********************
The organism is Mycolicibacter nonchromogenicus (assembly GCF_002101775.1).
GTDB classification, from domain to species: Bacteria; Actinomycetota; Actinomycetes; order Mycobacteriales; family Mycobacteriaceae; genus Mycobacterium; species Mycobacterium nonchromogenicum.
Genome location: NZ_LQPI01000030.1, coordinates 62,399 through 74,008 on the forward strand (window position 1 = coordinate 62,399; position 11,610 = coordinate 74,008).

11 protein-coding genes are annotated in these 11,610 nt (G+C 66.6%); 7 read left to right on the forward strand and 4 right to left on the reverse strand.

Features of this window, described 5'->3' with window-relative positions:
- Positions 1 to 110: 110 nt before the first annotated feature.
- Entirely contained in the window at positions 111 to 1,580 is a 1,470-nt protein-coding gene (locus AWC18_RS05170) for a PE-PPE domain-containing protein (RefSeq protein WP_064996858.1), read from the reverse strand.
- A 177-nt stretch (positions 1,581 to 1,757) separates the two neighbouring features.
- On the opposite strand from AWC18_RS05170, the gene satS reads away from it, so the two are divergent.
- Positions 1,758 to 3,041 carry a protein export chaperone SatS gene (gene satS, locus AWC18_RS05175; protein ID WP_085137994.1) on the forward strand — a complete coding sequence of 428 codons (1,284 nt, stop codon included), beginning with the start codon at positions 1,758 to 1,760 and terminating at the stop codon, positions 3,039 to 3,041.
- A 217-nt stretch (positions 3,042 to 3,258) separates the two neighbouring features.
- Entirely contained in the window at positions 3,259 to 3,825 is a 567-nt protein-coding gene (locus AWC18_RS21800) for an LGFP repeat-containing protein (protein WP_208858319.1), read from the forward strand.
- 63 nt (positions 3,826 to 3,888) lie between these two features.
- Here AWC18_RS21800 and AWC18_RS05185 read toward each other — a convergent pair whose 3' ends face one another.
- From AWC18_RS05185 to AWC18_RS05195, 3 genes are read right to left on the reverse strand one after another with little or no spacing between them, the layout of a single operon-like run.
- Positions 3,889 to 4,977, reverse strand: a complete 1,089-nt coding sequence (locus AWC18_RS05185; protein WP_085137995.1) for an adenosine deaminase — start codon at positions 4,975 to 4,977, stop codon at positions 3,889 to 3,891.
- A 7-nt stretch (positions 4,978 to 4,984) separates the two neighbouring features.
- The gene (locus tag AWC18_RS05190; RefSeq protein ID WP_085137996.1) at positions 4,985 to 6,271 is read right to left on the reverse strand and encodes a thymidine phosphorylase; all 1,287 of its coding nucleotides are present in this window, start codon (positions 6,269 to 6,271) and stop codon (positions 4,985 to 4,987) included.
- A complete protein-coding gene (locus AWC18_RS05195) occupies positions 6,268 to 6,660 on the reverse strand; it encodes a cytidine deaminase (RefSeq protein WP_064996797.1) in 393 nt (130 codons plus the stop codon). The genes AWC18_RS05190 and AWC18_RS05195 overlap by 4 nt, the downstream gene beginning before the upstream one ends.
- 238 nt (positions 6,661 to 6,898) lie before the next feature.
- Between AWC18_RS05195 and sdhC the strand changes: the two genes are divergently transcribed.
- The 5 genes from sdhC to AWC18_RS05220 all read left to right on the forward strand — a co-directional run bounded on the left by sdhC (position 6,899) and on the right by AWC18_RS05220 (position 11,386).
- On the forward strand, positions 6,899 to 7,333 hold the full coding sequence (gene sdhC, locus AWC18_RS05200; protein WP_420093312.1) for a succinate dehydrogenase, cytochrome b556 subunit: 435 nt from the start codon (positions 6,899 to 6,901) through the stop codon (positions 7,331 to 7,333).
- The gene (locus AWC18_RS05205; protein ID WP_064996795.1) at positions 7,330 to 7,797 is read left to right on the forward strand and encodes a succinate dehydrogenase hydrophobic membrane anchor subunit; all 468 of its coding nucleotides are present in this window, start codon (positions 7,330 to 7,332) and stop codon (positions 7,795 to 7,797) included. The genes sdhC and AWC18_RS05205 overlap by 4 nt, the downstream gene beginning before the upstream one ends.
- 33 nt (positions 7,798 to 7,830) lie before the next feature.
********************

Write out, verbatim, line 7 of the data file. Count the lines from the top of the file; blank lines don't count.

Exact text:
- Entirely contained in the window at positions 111 to 1,580 is a 1,470-nt protein-coding gene (locus AWC18_RS05170) for a PE-PPE domain-containing protein (RefSeq protein WP_064996858.1), read from the reverse strand.